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I'm still really new to options but I'm trying to understand this concept of assignment.

Let’s say I’m short a call of Microsoft at a strike of 80 set to expire in a quarter. Microsoft surges for one day, going up to 86. Someone long a call for the same option exercises early. It’s randomly assigned who has to physically settle with this buyer. And so as an option seller, you can’t guarantee you will hold the option until expiration, and you can be randomly assigned to someone who wants to exercise early? So you're taking the risk that you will be randomly assigned someone long the same option who wants to exercise early? How is this fair, as theoretically different traders short a call for the same strike may receive different profits based on if one is exercised early?

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Actually, the process is not completely random. Rather it follows the OCC's assignment procedures: https://www.theocc.com/components/docs/legal/rules_and_bylaws/standard-assignment-procedures.pdf

The broker who is assigned in turn allocates their assignments among their customer accounts according to their own procedures (which could be random allocation, first-in first-out, etc).

You can also look at how much assignment activity is going on by the change in open interest from one day to the next compared with transaction volume. Many participants will also exercise options into order to receive dividends before the stock goes ex-dividend, but as @JoeTaxpayer has pointed out, most people will hold options to expiration.

The OCC have a policy where at expiration, if an option is in-the-money by $0.01 or more, then they will automatically exercise the option, unless they receive "contrary advice" from the holder.

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You've described the process fairly well.

It's tough to answer a question that ultimately is 'how is this fair?' It's fair in that it's part of the known risk. And for the fact that it applies to all, pretty equally.

In general, this is not very common. (No, I don't have percents handy, I'm just suggesting from decades of trading it's probably occurring less than 10% of the time). Why? Because there's usually more value to the buyer in simply selling the option and using the proceeds to buy the stock. The option will have 2 components, its intrinsic value ("in the money") and the time premium. It takes the odd combination of low-to-no time premium, but desire of the buyer to own the stock that makes the exercise desirable.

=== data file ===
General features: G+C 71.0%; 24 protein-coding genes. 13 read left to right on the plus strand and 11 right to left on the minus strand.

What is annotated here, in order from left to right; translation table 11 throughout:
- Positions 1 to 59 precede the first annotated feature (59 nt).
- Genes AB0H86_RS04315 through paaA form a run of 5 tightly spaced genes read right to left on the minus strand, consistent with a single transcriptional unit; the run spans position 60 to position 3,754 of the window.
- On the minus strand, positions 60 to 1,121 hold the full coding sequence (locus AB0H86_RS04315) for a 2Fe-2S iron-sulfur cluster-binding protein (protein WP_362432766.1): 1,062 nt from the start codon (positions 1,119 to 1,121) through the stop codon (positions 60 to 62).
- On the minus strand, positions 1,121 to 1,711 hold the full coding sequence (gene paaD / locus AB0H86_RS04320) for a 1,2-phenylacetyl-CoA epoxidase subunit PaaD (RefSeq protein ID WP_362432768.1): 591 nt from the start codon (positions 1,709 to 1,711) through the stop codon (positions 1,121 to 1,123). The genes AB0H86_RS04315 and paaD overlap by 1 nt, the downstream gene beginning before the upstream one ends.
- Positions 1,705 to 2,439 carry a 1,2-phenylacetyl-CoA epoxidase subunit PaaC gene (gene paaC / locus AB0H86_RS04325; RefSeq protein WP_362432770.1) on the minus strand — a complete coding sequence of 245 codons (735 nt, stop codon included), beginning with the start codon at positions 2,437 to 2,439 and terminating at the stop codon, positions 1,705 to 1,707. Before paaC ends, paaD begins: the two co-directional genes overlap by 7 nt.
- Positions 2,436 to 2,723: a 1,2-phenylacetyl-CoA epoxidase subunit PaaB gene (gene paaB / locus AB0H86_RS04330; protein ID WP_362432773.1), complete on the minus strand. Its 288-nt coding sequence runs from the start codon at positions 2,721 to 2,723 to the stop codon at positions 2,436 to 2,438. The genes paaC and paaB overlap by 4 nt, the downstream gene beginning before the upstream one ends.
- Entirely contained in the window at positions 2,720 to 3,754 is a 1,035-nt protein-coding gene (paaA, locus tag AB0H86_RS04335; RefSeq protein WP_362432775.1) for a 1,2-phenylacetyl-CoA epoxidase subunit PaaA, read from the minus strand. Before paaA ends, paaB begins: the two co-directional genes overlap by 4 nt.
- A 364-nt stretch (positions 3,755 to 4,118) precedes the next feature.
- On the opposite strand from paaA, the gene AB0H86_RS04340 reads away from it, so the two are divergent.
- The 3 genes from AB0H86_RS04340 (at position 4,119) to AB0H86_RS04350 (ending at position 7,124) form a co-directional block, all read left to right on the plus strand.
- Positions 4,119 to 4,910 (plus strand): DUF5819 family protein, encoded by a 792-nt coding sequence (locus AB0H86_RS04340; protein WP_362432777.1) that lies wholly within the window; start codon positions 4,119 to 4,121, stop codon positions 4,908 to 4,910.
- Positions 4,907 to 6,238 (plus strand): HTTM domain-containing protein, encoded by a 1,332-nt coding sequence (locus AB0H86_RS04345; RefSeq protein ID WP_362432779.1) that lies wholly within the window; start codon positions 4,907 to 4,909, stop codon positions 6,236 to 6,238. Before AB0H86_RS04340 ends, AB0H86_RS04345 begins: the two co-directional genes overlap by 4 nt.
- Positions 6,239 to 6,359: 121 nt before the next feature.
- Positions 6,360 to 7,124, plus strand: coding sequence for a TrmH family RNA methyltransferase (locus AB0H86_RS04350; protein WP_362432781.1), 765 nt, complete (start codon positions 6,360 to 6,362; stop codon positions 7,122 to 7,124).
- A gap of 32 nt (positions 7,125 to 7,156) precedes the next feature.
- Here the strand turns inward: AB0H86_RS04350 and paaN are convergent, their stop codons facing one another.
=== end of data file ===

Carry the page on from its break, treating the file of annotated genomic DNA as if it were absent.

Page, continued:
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    The more common case for a call option being exercised early is right before the ex-date of a dividend on the underlying stock. If the time premium is less than the amount of the dividend, then it will be exercised. – DanTilkin Nov 1 '17 at 19:14
  • Exactly! I should have spelled that out. – JoeTaxpayer Nov 1 '17 at 19:16
  • According to OCC, in 2017 only 7% of option contracts were exercised. It's poorly phrased to say that calls will be exercised early for the dividend because the call's time premium is less than the dividend (that's only true for the put). With the stock at $100, would anyone exercise deep OTM $105 or $110 calls for that reason? Even if ITM, it makes no sense because the arb isn't profitable. AFAIC, this is caused by call sellers selling in advance of ex-div and driving the bid below parity, leading to Discount Arbitrage. – Bob Baerker Oct 21 '18 at 16:28
  • Some time ago, I got exercised early. And the timing implied they were capturing a dividend. Otherwise they just could have sold their option and kept some time premium. – JoeTaxpayer Oct 21 '18 at 17:52

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